Steaming to the far side and past Burnt Head, White Head, and Black Head—the tallest headlands on the Maine coast—I thought of James Fitzgerald out here in his dory, memorizing the views to paint later. I tried to tuck them away in my memory, too, just to tide me over until I return. Because when it comes to visiting Monhegan, there’ll always be a next time. 

Contributing Editor Mimi Bigelow Steadman lives on the Damariscotta River in Edgecomb.

If You Go to Monhegan

Getting Here

Daily ferries travel in season to Monhegan from Port Clyde (Monhegan Boat Line), New Harbor (Hardy Boat Cruises), and Boothbay Harbor (Balmy Days Cruises). Monhegan Boat Line also provides year-round service to the island. If you are arriving on your own boat, there is good holding ground for anchoring in sand and mud. Choose the northeastern side of the harbor to avoid the southwesterly wind that usually kicks up in the afternoon. A few mooring rentals are available from Mathew Thomson (207-776-2856). There is no dinghy dock; small craft, such as skiffs, kayaks, and inflatables, may be pulled up on Swim Beach.


Getting Around

This is a walker’s island. There are only a few narrow, unpaved, gravelly roads in the village, and you may not bring a car. If you require transport, Monhegan Cab Company offers one multi-seat golf cart (207-975-6190). The company also provides scenic tours. The island has been an artists’ colony for more than a century, and it continues to be home to many studios. If you’d like to visit some, go to to download a Monhegan Artists Studio Map, which also lists open hours, or pick one up on the island.



Lupine Gallery, just up from the town wharf, offers a fine selection of original art by Monhegan artists, plus giclée prints, cards, and books about Monhegan and its artists. If this gorgeous island has inspired the artist in you, pick up your art supplies here. Stop at the Black Duck Emporium for an appealing selection of Maine-made gifts and home accents. The shop also serves delicious espresso drinks, tea, and baked treats.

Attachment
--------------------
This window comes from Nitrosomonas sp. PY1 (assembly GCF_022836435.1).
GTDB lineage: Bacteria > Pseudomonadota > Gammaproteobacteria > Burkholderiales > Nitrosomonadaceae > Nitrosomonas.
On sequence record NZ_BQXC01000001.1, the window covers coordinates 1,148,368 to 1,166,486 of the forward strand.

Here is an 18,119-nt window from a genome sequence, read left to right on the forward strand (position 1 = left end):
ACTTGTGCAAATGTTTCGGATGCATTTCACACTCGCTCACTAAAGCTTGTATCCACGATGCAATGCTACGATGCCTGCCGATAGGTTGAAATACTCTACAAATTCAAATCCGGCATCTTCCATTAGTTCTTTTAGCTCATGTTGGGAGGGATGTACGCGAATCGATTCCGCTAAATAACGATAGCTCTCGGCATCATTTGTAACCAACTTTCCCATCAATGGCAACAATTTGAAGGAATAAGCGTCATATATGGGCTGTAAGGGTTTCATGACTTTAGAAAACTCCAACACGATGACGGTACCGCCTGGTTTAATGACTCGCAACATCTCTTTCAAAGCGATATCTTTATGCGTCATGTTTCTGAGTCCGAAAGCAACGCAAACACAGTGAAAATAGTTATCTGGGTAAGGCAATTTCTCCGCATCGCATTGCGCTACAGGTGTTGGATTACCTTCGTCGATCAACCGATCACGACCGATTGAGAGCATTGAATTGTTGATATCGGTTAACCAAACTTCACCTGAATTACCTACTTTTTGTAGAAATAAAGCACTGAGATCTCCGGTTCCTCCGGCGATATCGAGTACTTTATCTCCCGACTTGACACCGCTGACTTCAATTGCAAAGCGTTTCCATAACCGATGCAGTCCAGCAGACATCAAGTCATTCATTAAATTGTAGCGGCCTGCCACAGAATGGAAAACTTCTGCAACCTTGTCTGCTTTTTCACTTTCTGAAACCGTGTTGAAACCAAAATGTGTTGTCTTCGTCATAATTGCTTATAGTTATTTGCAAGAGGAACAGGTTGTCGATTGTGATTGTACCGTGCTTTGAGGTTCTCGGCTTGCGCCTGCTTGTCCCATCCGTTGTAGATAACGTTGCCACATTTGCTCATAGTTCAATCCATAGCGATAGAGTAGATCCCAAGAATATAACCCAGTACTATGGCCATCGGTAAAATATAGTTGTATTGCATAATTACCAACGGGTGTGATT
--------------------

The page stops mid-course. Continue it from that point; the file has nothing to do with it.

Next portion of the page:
The rambling Island Inn, an iconic landmark overlooking the harbor, serves dinner by reservation to the public as well as to hotel guests. The inn also operates The Barnacle, a casual take-out next to the wharf. Another take-out choice is the Fish House on Fish Beach, where you’ll find fresh seafood served in sandwiches, tacos, and of course lobster rolls. Not far away, the Monhegan House serves dinner by reservation to the public as well as to its lodging guests. Follow the road toward Lobster Cove and you’ll come to Monhegan Brewing Company, owned by a lobstering family. Order lunch from the Bait Bag food trailer to go with one of the excellent brews. All of these businesses close for the winter.



It’s well worth the trek up to the lighthouse to visit the Monhegan Museum of History and Art in the buildings surrounding the beacon. The history museum reveals stories of the island’s rich past, while the gallery hosts annual exhibitions of fine work by deceased artists associated with Monhegan. The summer 2023 show is slated to feature art by couples who painted on the island. The Balmy Days II does a 30-minute, narrated circumnavigation of the island every afternoon at 2 p.m., sea conditions permitting. It’s first come, first served, so arrive at the wharf a little early. Fare is $5 cash, paid on board.


Hike and Paddle

Miles of hiking trails lead through the forest to the tops of dramatic eastern headlands and along the shore. Most of the trails are moderate to more challenging. Maps showing all of them are available for a small fee at numerous places on the island. If you’d like to go for a paddle, head to Monhegan Kayak Rentals, Inc., on Fish Beach, to rent a kayak for a few hours, a day, or longer. Reservations are not taken far in advance, but it’s possible to book the day before by calling 207-701-7736. It’s a good idea to stay within the harbor unless you are an experienced sea kayaker.